It may be obvious that one of my favorite time periods is the 1920s and 1930s. So it’s not surprising that one of my favorite novels is Atonement by Ian McEwan — the first part of the book, which is also set in England, takes place in 1935. [Spoiler alert] I loved the ending of the book, when the protagonist, Briony, returns to her childhood home, which is now a hotel, for a family reunion. I loved that ending because of my own desire to connect with my past, my family’s past (including my grandmother’s youth in the 20s and 30s), and my hometown. It was emotionally satisfying to read.

The longing for home, my longing for the past (not just the personal or familial but the larger historical past) and a certain idealized way of life, are common themes in my life, and my memoir may focus more on the idea of home — what home means to me and what it meant to my late mother and grandmother. My grandmother’s home was one of the most significant places of my childhood, and I’ve already started delving into its history.

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My Wedding

In October 2018, Manavendra and I were married in Reading, Pennsylvania. Our ceremony was held at the Reading Public Museum, and the reception followed at Stirling Guest Hotel. The museum was a meaningful location for me, as my parents had their wedding photos taken in the gardens outside the museum in April 1967. Unfortunately, it rained on my wedding day, so we could not recreate their romantic stroll in Trudy’s Garden 50+ years later, and of course I was saddened that my late mother could not be present on my wedding day. Nevertheless, it was a joyful and memorable occasion. Having the wedding in my hometown was the right decision!

My parents in 1967, strolling through the gardens of the Museum:MomDad19670415WeddingWalkRPM

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Polish-Americans in Reading, PA

I remember my maternal grandmother telling me about growing up in a Polish neighborhood in her hometown of Reading, PA. I recall hearing about a Polish festival and participants (including my mother?) dancing the polka. What was it like to be part of such a community?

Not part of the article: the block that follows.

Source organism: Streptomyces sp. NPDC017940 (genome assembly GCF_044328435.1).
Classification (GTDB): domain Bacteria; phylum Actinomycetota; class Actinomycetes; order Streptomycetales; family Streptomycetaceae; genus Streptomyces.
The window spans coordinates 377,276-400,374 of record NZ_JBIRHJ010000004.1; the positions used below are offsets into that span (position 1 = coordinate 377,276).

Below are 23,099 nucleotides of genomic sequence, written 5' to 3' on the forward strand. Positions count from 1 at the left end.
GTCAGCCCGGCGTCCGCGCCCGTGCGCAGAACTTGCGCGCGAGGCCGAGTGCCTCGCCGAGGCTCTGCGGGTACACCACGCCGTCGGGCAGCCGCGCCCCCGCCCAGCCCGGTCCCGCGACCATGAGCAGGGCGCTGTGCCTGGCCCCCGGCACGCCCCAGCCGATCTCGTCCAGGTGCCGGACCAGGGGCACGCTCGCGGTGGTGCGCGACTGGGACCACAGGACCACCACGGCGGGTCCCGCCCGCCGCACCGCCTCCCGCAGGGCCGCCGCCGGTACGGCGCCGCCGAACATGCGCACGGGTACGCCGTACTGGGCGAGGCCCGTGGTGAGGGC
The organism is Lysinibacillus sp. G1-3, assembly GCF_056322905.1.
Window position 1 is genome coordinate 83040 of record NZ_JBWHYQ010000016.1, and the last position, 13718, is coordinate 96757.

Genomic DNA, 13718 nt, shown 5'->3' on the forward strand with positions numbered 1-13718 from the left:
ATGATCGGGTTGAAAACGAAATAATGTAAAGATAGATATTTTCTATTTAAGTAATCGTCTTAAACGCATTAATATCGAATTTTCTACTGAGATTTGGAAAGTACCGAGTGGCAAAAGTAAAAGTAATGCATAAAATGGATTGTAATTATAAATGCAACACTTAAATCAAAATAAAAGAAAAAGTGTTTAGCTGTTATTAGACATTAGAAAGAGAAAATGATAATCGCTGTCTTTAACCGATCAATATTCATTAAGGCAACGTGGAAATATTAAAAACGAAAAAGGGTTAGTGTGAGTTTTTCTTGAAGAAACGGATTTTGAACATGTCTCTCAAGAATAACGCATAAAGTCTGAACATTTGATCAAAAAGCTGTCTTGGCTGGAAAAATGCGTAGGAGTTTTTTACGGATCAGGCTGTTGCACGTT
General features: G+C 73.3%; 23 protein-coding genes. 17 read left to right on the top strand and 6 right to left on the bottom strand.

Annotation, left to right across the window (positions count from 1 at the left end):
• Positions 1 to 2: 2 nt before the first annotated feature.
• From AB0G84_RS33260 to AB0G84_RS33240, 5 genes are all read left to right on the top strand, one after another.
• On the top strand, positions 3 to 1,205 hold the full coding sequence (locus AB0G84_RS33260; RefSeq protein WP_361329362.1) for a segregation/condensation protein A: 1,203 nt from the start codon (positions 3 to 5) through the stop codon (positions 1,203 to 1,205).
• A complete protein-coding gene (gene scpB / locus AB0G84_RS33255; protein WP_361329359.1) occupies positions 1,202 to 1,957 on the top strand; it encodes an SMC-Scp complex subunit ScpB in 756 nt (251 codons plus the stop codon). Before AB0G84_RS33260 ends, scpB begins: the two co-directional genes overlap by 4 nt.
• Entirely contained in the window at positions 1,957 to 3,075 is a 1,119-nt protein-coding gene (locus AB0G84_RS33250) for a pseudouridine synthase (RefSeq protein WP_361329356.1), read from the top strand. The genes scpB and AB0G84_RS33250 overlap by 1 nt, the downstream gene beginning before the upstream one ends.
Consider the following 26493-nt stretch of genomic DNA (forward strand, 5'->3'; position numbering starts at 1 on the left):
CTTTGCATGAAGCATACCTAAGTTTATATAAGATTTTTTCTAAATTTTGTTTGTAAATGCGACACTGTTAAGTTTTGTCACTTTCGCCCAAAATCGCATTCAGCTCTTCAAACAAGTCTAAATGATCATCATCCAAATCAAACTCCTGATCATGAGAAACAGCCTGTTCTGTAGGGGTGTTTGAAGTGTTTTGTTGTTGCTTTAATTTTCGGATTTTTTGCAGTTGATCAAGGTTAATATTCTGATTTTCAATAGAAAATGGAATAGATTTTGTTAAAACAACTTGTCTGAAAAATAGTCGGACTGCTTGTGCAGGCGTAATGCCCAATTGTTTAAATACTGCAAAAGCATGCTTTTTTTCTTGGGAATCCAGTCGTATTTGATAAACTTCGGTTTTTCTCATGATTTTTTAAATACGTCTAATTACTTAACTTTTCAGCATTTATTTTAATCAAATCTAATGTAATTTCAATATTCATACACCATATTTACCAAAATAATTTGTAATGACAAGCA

I read a bit about the Polish immigrant population in Philadelphia and Pittsburgh, so I knew about their existence in Pennsylvania (aside from my own family of course). However, I wanted to learn all I could about Reading’s Polish-American community, but until now, I hadn’t found any information …

A reference in an annotated bibliography (The Peoples of Pennsylvania) finally provided some historical evidence of a Polish-American community in Reading in the early 20th century, although I do not know its size. A newspaper was published for that community, starting in 1909, named Gazeta Readingska:

Both the Historical Society of Pennsylvania in Philadelphia and the State Library of Pennsylvania in Harrisburg have this newspaper, so research trips to access their collections are planned for sometime in 2019 (and who knows what else I’d find?). The newspaper may be in Polish, but I still want to see it!

Kolanko or Kolansko or Kolano

In 2017, I hit a brick wall when trying to trace the Polish ancestry of my maternal great-grandmother (Agata Kolanko). I have her parents’ names and birthplace, but not much else. However, thanks to FamilySearch, I found passenger tickets for ships bound for America for a Kolansko and a Kolano in the early 20th century. Both were from Austrian Poland, as was my great-grandmother, and since the names are similar, they may have been related.

The ticket from 1903 belonging to Josef Kolansko:

Josef Kolansko_Austria-Polish_1903 copy

The ticket from 1912 belonging to Stanislaw Kolano (Kalano?):

Stanislaw Kalano Kolano ship ticket 1912 copy

A great find! Both arrived in the port of Philadelphia, as my great-grandmother had in 1899. (I enjoy the Philly connection, as I lived there after college and through grad school, and I still feel some emotional ties to that city.)